Angina Can Be Caused By Other Heart Conditions
Chest pain, also referred to as angina, is a specific type of chest pain caused by poor blood flow to the heart. Angina pain is often described as squeezing, pressure, heaviness, tightness or pain in the chest. If you begin to experience angina, it should be checked by a health care provider immediately. Angina may be a recurring pain that goes away after receiving treatment.
Although angina is relatively common, it can still be hard to distinguish from other types of chest pain, such as the discomfort of indigestion. If you have unexplained chest pain, seek medical help right away.
Types Of Angina
There are multiple forms of angina that can occur depending on what is causing this chest pain.
Stable angina is the most common form of angina which usually happens during physical activity and goes away with rest or medication. Stable angina pain is predictable and usually similar to previous episodes of chest pain. This pain typically lasts a short time, perhaps five minutes or less.
Unstable angina is unpredictable and occurs even while resting. This angina pain can also worsen over time and begin occurring with less physical effort. It’s typically severe and lasts longer than stable angina, around 20 minutes or longer, and the pain does not dissipate even after resting or taking medications.
If the flow of blood to the heart doesn’t improve, the heart muscle becomes starved of oxygen and a heart attack, or myocardial infarction, will occur. Unstable angina requires emergency treatment, so call 911 immediately if your pain is not decreasing.
Variant angina, also known as prinzmetal angina, is caused by a spasm in the heart’s arteries that temporarily reduces blood flow. The main symptom of this form of angina is severe chest pain that occurs in cycles, usually at rest and during sleep. This type of angina can be relieved with medications.
With refractory angina, episodes of chest pain occur frequently even after a combination of medications and lifestyle changes.
Risk Factors For Angina
The risk of heart disease which leads to angina may be increased due to factors such as age, family history of heart disease, high blood pressure, high cholesterol, diabetes, obesity, and other health conditions. Your risk of angina may also be increased due to physical inactivity, tobacco use, emotional stress, cold weather, medications, and drug misuse.
Causes Of Angina
Angina is caused when the heart is unable to receive enough blood. The most common cause of reduced blood flow to the heart is Coronary Artery Disease (CAD). With CAD, the coronary arteries become narrowed due to a buildup of fatty deposits known as plaque during a process called atherosclerosis. If this plaque ruptures or a blood clot forms, it can block an artery very quickly and lead to heart disease and stroke.
Symptoms Of Angina
The most common symptom of angina is chest pain and discomfort that can be described with sensations such as burning, fullness or heaviness, pressure, and squeezing. This pain is not limited to the chest, and may also occur in the arms, neck, shoulders, or back. Other symptoms of angina include dizziness, fatigue, nausea, shortness of breath, and sweating.
Women can experience angina differently than men, which may result in symptoms such as teeth discomfort, abdominal pain, and a stabbing pain instead of dull pressure. Although the severity, duration, and type of angina can vary, new or worsening symptoms may be a sign of unstable angina or a heart attack, so contact your doctor immediately.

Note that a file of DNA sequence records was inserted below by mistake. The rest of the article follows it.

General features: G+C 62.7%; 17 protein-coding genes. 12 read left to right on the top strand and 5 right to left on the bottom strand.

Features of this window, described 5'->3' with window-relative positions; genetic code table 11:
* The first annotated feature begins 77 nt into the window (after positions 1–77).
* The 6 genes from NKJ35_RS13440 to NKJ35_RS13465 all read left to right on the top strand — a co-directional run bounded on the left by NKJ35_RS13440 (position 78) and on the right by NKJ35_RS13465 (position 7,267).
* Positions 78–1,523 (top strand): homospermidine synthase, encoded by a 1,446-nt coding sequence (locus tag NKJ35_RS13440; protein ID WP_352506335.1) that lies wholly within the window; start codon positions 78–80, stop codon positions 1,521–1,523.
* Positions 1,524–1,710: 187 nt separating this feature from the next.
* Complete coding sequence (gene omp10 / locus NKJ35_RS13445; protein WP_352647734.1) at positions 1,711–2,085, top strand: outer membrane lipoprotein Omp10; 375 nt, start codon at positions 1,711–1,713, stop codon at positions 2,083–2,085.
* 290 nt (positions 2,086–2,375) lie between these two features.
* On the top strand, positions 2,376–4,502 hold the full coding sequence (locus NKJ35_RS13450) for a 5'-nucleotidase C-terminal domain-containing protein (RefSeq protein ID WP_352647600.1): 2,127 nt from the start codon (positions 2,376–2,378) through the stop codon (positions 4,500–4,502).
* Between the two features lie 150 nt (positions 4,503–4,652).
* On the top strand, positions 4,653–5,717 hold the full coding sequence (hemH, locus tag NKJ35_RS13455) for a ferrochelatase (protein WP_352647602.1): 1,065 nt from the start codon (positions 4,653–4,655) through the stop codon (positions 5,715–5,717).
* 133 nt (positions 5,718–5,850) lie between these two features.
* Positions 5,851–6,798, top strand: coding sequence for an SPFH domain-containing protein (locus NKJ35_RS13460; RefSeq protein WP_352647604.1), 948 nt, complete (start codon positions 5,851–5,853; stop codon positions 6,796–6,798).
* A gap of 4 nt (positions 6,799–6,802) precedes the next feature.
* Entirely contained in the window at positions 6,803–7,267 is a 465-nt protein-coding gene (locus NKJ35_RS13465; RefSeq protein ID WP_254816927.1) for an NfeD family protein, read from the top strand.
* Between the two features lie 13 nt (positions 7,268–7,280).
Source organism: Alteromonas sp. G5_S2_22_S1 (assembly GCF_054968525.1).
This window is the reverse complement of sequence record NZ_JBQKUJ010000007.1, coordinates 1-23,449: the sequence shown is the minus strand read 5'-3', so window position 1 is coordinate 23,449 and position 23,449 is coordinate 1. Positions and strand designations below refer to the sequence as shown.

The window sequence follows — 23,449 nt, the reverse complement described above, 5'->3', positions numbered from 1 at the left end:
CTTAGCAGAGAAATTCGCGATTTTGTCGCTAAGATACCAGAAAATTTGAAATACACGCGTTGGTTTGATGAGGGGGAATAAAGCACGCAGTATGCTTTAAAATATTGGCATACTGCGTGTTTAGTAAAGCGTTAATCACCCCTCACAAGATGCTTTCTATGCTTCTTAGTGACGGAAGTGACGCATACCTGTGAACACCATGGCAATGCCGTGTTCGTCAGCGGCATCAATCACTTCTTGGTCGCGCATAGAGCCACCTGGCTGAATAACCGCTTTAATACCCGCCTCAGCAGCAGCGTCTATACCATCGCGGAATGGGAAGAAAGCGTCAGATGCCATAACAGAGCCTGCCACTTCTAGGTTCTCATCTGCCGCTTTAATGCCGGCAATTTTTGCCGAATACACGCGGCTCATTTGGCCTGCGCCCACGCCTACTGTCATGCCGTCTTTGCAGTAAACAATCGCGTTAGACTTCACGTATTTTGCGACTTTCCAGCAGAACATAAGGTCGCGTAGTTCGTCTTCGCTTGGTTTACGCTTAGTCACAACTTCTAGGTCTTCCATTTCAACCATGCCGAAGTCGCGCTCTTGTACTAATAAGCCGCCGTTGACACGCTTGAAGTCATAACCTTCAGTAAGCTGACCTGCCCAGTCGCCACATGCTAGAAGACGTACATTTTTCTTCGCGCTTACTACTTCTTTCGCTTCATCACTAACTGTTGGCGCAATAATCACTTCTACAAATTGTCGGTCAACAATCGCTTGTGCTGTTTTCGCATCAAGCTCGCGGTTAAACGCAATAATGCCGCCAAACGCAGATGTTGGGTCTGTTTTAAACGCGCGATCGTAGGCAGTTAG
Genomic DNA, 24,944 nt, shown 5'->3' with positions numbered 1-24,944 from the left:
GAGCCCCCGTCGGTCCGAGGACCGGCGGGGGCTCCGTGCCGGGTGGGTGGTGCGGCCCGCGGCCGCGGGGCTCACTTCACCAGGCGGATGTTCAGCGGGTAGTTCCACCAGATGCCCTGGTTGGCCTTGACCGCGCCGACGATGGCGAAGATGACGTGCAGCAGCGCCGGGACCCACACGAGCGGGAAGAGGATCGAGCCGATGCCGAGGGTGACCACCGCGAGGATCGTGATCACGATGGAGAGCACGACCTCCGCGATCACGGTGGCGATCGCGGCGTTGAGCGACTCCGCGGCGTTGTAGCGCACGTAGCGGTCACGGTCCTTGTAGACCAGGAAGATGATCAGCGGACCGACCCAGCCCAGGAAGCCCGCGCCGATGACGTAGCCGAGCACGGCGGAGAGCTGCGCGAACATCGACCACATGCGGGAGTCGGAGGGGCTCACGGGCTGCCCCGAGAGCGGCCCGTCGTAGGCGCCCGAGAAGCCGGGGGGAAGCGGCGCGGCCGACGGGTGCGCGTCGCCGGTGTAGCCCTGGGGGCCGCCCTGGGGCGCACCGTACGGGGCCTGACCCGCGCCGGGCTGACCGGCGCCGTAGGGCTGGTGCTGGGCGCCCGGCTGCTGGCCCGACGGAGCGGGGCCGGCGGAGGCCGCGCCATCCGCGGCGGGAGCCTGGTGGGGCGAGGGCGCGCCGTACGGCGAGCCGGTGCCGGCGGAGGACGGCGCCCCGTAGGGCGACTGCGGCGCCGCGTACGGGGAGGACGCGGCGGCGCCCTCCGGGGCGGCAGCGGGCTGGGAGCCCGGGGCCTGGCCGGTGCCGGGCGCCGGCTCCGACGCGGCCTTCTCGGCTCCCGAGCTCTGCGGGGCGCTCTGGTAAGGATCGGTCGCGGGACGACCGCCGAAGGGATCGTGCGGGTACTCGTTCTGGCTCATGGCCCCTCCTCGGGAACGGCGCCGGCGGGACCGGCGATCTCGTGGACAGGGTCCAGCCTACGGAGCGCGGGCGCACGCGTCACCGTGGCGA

Complications Of Angina
The symptoms of angina can make physical activity uncomfortable and create difficulties when trying to fall asleep, although the most dangerous complication is experiencing a heart attack. Symptoms of a heart attack include , fainting, nausea, vomiting, abdominal pain, shortness of breath, sweating, and pressure or pain in the center of your chest that lasts for longer than a few minutes.
Many of these symptoms are similar to regular symptoms of angina, so it is important to seek emergency medical care when experiencing them.
Treatment And Prevention of Angina
Angina can be prevented by the same lifestyle changes that are used in treatment, so its best to implement these changes before being diagnosed with angina. These changes that promote heart health include quitting tobacco or simply never starting, eating a healthy diet, limiting alcohol consumption, exercising regularly, reducing stress, maintaining a healthy diet, and managing other health conditions that can lead to heart disease.
How CVG Can Help
CVG offers a variety of services that can check and treat symptoms of angina. At CVG, we perform stress tests that will observe blood flow and test for Atrial Fibrillation. There are three types of stress tests that we perform:
A treadmill test is a test in which you will walk on a treadmill that gets faster and steeper every 3 minutes. This will stress your heart so that our nurse or doctor can determine your EKG and blood pressure.
An echo test is performed before and after your treadmill test to determine how well your heart pumps blood.
A nuclear stress test is a treadmill test that is prefaced by an injection of medicine that shows the flow of blood to your heart.
We also offer cardiac catheterization, in which a catheter is inserted into the heart in order to take pictures and conduct tests. This procedure allows doctors to gain more information about your condition and suggest treatment options.
If these tests determine a problem, we offer treatment solutions to fix several conditions. Learn more about our services here, or schedule an appointment to talk to our doctors.